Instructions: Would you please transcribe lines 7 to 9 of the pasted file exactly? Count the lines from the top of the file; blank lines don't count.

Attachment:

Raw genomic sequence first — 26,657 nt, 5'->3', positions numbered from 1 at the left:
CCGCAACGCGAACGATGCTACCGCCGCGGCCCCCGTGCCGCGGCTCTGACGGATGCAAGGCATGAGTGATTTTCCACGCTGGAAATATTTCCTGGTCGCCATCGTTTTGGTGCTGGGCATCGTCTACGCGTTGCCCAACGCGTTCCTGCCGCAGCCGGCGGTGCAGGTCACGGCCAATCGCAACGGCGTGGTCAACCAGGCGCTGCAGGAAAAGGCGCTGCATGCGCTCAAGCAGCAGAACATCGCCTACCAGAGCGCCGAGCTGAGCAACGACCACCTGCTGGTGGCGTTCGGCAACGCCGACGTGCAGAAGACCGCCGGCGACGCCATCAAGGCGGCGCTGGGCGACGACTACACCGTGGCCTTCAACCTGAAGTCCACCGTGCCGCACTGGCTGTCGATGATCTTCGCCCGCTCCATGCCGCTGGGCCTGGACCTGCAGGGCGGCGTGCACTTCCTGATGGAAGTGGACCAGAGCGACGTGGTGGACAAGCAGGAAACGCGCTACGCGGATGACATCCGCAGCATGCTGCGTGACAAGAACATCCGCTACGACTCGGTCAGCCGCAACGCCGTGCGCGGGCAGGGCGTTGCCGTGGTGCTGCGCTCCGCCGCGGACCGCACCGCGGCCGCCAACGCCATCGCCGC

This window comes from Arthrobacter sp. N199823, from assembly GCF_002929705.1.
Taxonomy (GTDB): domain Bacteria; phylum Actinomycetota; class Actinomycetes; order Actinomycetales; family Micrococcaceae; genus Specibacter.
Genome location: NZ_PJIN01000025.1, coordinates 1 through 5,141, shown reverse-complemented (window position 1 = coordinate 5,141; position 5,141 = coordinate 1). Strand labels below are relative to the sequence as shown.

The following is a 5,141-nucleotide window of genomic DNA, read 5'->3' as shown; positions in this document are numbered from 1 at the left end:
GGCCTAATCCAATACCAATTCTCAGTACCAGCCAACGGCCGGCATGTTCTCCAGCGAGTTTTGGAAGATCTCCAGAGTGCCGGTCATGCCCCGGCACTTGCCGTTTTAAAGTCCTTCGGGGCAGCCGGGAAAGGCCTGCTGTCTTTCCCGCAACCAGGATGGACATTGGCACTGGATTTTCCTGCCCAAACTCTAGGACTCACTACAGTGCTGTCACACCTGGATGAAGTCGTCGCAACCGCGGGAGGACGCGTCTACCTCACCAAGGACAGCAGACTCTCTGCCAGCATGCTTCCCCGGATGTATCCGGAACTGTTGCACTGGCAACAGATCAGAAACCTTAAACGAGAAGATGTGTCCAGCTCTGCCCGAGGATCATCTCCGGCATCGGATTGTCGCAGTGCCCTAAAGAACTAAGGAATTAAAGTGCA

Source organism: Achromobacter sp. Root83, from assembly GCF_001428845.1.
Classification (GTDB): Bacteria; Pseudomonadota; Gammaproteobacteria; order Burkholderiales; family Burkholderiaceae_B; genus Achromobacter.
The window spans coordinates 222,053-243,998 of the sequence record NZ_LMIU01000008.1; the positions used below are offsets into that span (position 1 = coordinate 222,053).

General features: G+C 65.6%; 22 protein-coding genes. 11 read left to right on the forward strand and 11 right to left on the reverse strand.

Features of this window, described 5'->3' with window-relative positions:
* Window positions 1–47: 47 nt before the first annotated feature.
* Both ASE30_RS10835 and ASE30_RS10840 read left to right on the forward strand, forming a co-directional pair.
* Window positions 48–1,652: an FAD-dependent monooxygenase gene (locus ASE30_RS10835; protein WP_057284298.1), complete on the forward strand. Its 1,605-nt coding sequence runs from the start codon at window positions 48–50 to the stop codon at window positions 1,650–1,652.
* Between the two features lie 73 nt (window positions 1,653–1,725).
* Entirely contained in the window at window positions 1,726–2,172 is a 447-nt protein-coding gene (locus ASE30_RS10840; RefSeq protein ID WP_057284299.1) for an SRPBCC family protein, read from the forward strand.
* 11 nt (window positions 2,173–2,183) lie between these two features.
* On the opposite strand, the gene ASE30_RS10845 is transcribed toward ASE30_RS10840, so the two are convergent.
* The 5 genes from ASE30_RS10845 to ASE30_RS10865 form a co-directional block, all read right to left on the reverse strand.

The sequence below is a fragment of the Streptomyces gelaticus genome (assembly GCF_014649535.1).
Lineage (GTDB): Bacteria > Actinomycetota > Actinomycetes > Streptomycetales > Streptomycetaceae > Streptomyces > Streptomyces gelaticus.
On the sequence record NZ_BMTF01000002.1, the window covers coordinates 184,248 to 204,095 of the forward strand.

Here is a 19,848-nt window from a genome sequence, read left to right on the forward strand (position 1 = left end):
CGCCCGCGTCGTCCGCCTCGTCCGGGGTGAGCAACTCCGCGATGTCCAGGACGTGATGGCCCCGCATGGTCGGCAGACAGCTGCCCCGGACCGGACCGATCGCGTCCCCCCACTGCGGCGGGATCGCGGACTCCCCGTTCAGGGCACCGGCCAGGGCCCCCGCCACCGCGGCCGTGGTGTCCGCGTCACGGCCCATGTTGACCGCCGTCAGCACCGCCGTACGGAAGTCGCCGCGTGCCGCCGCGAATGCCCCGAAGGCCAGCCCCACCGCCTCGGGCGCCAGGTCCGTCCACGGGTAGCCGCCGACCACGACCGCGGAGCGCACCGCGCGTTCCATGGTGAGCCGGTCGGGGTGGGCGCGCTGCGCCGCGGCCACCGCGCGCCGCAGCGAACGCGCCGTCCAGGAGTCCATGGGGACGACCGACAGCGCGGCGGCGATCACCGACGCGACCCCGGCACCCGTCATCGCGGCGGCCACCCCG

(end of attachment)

GGCCTAATCCAATACCAATTCTCAGTACCAGCCAACGGCCGGCATGTTCTCCAGCGAGTTTTGGAAGATCTCCAGAGTGCCGGTCATGCCCCGGCACTTGCCGTTTTAAAGTCCTTCGGGGCAGCCGGGAAAGGCCTGCTGTCTTTCCCGCAACCAGGATGGACATTGGCACTGGATTTTCCTGCCCAAACTCTAGGACTCACTACAGTGCTGTCACACCTGGATGAAGTCGTCGCAACCGCGGGAGGACGCGTCTACCTCACCAAGGACAGCAGACTCTCTGCCAGCATGCTTCCCCGGATGTATCCGGAACTGTTGCACTGGCAACAGATCAGAAACCTTAAACGAGAAGATGTGTCCAGCTCTGCCCGAGGATCATCTCCGGCATCGGATTGTCGCAGTGCCCTAAAGAACTAAGGAATTAAAGTGCA

Source organism: Achromobacter sp. Root83, from assembly GCF_001428845.1.
Classification (GTDB): Bacteria; Pseudomonadota; Gammaproteobacteria; order Burkholderiales; family Burkholderiaceae_B; genus Achromobacter.